I finished Andrew Culp’s Dark Deleuze late last night, not realising I was sitting in almost total darkness. The book is exhilarating and exhausting. For anyone engaged in any kind of activism as (at the same time) philosophical praxis it’s a long overdue rejoinder to the Spivak/Badiou/Zizek image of Deleuze as, at best, a-political or, at worst, a Eurocentric imperialist.
I share with Culp a fascination with those pages of What is Philosophy? that are contemptuous of the politically and philosophically stifling work of ‘opinion’, as well as the authoritarian image of ‘dialogue’ which emerges (where Socrates becomes, in fact, a profoundly anti-discursive thinker). Perhaps it’s the monotony of tedious liberal think-pieces that fill the pages and pixels of the post-Brexit UK media that aren’t already outright fascist, fretting about the rise of the new ‘post-truth’ politics, and utterly oblivious to the concept of ideology (let alone noology).
That’s not to say that these processes aren’t important, but to register the need to think about them materially, as the assemblages of enunciation that go hand in hand with the way in which social media has become the dominant mode of both production and consumption in capitalist societies. We’re all content providers now.
As such, Culp’s notion of ‘conspiracy’ as a semiotic strategy in the era of compulsory transparency that characterises the societies of control, is a potent one. The frequent criticism of anarchist actions ‘we don’t know what you stand for!’ is a sign of health, as long as it isn’t fetishised as an end itself.
What’s more perplexing to me as someone interested in both the ‘post-anthropocentric’ turn in philosophy and the rise of ‘post-anarchism’ that (I think) counts AC as a co-conspirator, is the disconnect between ‘new materialism’ (in Culp’s view) and any political project. In contrast to the white-male dominated ‘speculative realism’, those aspects of new materialist thought influenced indirectly or directly by Deleuze have, from the beginning, been transversally engaged in thinking about the ‘matter’ of race, gender, indigeneity and sexuality.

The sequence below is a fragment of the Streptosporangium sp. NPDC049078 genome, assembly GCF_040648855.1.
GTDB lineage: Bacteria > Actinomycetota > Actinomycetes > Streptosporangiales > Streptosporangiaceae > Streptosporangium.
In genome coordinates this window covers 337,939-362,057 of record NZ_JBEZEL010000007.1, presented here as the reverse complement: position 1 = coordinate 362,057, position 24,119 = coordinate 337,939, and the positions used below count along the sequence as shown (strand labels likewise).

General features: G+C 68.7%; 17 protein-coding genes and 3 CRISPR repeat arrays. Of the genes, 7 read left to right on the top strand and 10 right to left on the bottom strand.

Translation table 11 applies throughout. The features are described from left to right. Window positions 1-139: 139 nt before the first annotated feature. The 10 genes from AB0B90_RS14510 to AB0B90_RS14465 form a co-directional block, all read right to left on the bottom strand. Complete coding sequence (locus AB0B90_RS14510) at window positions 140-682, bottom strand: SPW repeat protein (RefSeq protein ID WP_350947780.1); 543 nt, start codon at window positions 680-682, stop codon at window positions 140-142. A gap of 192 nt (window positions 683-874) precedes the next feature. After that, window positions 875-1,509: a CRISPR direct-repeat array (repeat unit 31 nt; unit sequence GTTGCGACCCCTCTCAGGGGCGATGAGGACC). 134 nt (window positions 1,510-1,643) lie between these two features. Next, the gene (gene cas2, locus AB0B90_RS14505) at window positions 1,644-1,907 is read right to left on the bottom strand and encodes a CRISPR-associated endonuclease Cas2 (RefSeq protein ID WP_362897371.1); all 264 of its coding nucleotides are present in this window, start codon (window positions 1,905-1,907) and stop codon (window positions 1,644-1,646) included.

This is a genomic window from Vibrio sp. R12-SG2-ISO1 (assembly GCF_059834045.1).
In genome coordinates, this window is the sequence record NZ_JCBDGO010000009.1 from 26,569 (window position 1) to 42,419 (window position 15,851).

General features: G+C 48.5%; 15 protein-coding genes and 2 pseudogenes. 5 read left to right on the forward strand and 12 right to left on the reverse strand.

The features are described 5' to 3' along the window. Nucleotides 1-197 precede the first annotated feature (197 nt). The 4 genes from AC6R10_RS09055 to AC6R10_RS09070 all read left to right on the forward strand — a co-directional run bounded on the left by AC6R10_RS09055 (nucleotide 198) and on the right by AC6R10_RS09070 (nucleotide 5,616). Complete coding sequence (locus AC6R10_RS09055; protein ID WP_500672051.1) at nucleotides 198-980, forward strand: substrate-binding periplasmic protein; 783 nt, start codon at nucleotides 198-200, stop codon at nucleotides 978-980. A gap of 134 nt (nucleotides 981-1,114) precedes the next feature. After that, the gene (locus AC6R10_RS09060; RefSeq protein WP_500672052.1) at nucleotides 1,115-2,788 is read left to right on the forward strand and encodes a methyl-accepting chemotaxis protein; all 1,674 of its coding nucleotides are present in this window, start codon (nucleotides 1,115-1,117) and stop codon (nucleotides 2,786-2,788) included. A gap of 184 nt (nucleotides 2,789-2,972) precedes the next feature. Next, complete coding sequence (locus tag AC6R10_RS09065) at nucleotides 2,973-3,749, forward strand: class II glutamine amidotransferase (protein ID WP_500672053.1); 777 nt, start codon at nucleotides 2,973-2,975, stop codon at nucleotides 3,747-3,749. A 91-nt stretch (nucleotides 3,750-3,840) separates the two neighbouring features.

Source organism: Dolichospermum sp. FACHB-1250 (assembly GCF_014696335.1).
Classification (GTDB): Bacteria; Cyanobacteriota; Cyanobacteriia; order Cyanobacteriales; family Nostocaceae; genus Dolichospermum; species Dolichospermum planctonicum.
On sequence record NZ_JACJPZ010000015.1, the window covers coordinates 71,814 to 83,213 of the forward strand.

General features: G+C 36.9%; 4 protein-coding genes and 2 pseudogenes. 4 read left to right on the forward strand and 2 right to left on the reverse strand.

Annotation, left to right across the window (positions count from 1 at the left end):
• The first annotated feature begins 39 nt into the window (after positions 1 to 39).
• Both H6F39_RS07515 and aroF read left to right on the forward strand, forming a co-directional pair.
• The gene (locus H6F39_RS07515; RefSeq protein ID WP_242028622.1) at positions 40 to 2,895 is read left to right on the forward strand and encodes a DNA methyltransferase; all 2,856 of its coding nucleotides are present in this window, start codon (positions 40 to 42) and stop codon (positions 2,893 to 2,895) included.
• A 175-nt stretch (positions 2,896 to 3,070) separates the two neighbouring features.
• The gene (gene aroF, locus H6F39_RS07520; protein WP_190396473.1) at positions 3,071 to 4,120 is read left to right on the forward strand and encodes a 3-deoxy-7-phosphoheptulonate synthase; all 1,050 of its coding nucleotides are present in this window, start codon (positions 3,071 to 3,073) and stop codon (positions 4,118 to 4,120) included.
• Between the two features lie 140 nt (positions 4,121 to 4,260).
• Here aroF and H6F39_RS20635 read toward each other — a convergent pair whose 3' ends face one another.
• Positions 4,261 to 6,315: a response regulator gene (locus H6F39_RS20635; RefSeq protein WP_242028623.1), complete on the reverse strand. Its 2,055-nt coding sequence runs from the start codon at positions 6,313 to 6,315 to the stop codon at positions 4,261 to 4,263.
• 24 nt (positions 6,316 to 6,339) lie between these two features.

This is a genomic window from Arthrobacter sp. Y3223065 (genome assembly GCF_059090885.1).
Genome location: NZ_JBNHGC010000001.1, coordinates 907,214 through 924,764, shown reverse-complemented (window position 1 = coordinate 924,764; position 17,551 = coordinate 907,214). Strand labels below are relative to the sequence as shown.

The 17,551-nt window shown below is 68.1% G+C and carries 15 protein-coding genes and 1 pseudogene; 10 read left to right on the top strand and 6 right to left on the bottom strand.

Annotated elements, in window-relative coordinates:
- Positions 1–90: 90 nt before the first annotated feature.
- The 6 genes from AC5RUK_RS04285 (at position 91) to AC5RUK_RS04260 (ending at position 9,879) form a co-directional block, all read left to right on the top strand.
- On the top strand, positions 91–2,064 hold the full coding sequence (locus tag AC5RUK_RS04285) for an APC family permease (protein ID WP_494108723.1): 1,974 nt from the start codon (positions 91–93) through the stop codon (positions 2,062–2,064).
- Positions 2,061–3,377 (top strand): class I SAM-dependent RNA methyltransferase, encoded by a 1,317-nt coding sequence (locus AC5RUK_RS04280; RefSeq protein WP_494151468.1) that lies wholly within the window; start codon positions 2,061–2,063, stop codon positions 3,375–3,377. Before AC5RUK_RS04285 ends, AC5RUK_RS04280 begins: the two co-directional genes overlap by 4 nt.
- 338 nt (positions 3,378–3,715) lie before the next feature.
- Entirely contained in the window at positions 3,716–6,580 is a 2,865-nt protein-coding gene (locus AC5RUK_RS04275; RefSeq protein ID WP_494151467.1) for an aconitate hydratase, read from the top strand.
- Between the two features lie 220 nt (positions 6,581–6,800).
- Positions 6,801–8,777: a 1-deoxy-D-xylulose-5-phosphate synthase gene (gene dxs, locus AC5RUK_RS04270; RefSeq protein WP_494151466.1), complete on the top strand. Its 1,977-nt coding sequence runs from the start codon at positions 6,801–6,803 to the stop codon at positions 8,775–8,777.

When Manuel Delanda talks about complexity as the ‘technical backbone’ of Deleuze’s philosophy we should all cringe. But that’s not to say that all thinkers of the loosely termed ‘new materialist’ moment have a reductionist view of thought. The problem lies in the involuntariness of thinking, the cruelty of affect, which has to come from an outside that is not transcendent. Rather, what arises for me in Jane Bennett’s Vibrant Matter is a material vitalism stripped of any kind of organicist or positivist intonation, that approaches the involuntarist image of thought as, precisely, the unbecoming of the world—the thought from outside. Perhaps there is no ‘ontology of Deleuze’ but that’s not to say there isn’t a politics of ontology of Deleuze. “Politics precedes being”.
The immediate political ramifications of ‘the non-human turn’ are for me crucial in the era of Black Lives Matter, where Frank B. Wilderson III’s concept of Afro-Pessimism is at once a politicisation of ontologies of presence that are organised structurally via anti-blackness, for which the logical forms of resistance are the principles of non-communication, conspiracy, and a refusal of the world.
I don’t intend these scattered thoughts to be part of a dialogue or critique for the above reasons, so much as the beginnings of a conspiracy by which we might weaponize ‘the non-human turn’ along a line of flight that incorporates anarchist praxis in its resistance to the present.